My sense was the Twitter guys got that. But when brands start small and get big, as quickly as this one has, anything can happen. The Twitter story is going to be a fascinating one from now on in. I wish them well, but will have a wary eye on how they develop.
The beauty of Twitter is its simplicity, brevity and openness to anyone with an opinion. Democracy in action – if only someone would listen. But it is a start. And governments will learn to take notice, and use the feedback provided through twitter. The real problem is that so many people are locked into supporting a particular political party, or more importantly locked into being anti anything that the government does if their party is not in power. Which is nonsense because when in power most governments do similar things.
What was the club called Al?
Often went to the Glasshouse Stores Samuel Smith’s pub on Brewer Street, Soho, in between visiting the various, ahem!, book shops, for purely self-education purposes mind, Vicar… Met some damn interesting people there, various actors, writers, etc., and I am sure I chatted with Paul Raymond there once, about twenty years ago or so, but I could be wrong. Only realised later that it could have been him, maybe.
S’pose I should mention that I took my fifteen year old daughter, she was at the time, round Soho for a tour once – did her mother give me ear ache afterwards or what! But my daughter, and me, went well up the coolness levels when she told all her mates about it Monday morning at her school in Redhill, Surrey.
mmmm, yes, working ladies, where do I start with my experiences of such? Only had one encounter, and it was Singapore, and her name was not Fiona Bruce!
OK, right, I was sent to work for a month in Sing, put up in the Orchard Hotel at the top of Orchard Road, where it joins up with Tanglin Road for further inland Sing.
Anyway, next door to the posh hotel I was staying in was, surprise surprise, Orchard Towers, with their four floors of whores. Anyway, each evening when I walked down to downtown Sing, whenever I passed Orchard Towers, this chinky pimp constantly berated me with “Lady for the night Sir? Lady for the night?”. This went on for weeks. I even crossed the road to avoid him, but there he was, shouting across the road to me, “Lady for the night Sir, etc.”.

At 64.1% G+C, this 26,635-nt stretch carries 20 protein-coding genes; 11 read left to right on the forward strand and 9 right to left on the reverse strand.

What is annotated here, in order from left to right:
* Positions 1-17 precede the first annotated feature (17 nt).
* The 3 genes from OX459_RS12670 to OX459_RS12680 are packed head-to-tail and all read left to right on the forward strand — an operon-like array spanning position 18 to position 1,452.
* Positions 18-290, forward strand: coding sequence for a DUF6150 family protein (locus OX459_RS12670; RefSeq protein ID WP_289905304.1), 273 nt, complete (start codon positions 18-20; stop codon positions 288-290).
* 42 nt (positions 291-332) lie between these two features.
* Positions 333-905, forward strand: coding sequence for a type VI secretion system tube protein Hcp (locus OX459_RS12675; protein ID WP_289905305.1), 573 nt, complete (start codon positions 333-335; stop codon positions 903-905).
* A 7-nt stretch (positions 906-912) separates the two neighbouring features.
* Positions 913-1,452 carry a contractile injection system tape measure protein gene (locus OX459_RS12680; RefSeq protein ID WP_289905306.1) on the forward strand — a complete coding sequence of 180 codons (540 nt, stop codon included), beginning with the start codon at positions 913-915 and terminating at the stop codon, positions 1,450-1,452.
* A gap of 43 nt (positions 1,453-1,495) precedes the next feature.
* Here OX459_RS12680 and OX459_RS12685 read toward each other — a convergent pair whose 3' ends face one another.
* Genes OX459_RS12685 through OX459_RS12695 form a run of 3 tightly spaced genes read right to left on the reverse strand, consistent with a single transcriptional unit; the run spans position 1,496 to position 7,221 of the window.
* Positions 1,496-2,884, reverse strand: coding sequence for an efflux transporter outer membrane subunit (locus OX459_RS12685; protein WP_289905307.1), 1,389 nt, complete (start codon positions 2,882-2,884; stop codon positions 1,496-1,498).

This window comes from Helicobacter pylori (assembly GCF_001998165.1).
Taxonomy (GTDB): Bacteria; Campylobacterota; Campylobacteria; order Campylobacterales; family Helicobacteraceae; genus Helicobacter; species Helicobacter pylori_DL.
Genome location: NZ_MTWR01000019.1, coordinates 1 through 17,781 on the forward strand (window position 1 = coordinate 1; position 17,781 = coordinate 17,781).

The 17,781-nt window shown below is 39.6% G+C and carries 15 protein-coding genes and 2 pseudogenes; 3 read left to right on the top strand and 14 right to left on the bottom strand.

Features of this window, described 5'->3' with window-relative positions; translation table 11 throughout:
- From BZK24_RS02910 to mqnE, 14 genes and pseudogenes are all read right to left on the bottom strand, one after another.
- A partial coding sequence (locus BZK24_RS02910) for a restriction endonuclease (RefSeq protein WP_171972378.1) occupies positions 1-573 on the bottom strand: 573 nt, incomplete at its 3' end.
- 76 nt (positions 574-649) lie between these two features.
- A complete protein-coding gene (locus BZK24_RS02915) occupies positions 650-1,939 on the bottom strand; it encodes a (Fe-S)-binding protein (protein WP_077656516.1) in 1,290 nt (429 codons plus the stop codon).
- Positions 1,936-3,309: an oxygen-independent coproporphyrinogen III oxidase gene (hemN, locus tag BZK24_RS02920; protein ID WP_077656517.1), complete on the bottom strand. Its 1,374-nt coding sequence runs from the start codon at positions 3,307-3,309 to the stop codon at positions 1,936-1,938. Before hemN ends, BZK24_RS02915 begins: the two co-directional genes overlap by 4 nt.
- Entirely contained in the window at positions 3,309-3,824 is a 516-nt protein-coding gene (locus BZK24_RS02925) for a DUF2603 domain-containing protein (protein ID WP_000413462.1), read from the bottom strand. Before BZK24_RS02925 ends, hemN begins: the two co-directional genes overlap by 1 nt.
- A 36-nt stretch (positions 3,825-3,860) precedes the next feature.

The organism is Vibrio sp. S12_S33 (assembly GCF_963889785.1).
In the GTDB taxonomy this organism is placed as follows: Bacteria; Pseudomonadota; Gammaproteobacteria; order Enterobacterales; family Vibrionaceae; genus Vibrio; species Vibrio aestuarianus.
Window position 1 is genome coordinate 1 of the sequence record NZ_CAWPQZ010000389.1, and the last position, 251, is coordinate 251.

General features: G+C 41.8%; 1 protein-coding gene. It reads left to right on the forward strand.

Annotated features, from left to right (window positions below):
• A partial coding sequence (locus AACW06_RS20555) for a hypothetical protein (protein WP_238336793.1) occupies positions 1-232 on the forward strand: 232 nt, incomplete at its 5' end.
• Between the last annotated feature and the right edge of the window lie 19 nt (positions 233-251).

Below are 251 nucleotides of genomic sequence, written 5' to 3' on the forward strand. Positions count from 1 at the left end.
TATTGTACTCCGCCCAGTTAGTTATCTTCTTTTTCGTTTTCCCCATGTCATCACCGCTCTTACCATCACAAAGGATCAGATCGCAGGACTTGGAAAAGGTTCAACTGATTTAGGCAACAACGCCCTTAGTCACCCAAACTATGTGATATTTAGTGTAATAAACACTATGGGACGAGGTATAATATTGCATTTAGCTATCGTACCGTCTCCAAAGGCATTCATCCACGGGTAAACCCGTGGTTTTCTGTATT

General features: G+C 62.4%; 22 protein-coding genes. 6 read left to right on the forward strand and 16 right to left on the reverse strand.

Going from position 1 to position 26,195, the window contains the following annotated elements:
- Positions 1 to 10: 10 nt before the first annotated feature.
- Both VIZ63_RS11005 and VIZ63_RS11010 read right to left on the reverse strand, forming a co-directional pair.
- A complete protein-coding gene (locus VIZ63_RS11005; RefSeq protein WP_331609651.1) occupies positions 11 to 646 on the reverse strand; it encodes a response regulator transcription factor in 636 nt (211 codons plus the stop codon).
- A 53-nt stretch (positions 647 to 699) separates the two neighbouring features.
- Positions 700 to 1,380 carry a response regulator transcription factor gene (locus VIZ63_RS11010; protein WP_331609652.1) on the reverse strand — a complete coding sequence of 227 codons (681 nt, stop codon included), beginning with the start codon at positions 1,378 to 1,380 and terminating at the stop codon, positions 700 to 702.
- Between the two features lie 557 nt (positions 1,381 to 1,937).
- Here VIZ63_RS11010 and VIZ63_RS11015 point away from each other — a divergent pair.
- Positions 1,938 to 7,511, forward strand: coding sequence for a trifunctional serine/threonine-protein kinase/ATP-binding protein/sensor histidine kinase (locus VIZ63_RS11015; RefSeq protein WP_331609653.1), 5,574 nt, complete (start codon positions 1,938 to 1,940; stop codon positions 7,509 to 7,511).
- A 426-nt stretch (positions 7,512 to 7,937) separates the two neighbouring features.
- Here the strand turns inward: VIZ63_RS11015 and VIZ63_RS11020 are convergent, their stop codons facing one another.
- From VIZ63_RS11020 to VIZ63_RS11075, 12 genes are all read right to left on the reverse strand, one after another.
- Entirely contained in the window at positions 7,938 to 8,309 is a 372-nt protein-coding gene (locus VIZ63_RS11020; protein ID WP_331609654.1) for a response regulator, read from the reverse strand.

Anyway, couple of days before I was due to leave Sing, had a few gaspers, as you do, and headed back to my hotel, and there he fecking was again, with the usual, so I said “OK then, but no kiddies mind, over thirties only!”. Five minutes later, who should step out was this five foot nine total dark skinned blonde GODDESS from Brunei, quarter Dutch she later told me, and shit on a biscuit was she a stunner.
She even brought the wellington boot for my third leg….
Ali Gee the singer, who I knew back in ’89, Trent Park, Middlx Poly/Uni, before she became famous,
Like ladies with spirit. ; )
And the tribute vid I got my US mate to do, and I think she has just done an astounding job of it – just YT uploaded last night – clever lady she is, me just supplying the basic idea, as I do,
From my backstage vantage point looking after the video projections, I wonder if you’ve ever considered a switch of career to stand up comedian, you certainly gave Richard Herring a run for his money.
Sounds like you needed some showgirls to walk you out on stage. Every speech is better is better with showgirls. Fact.
Ali Gee’s brilliant recent track and vid, which I just cannot stop watching – gave her slight input, a couple of years ago, when I talked to her on YouTube and other places,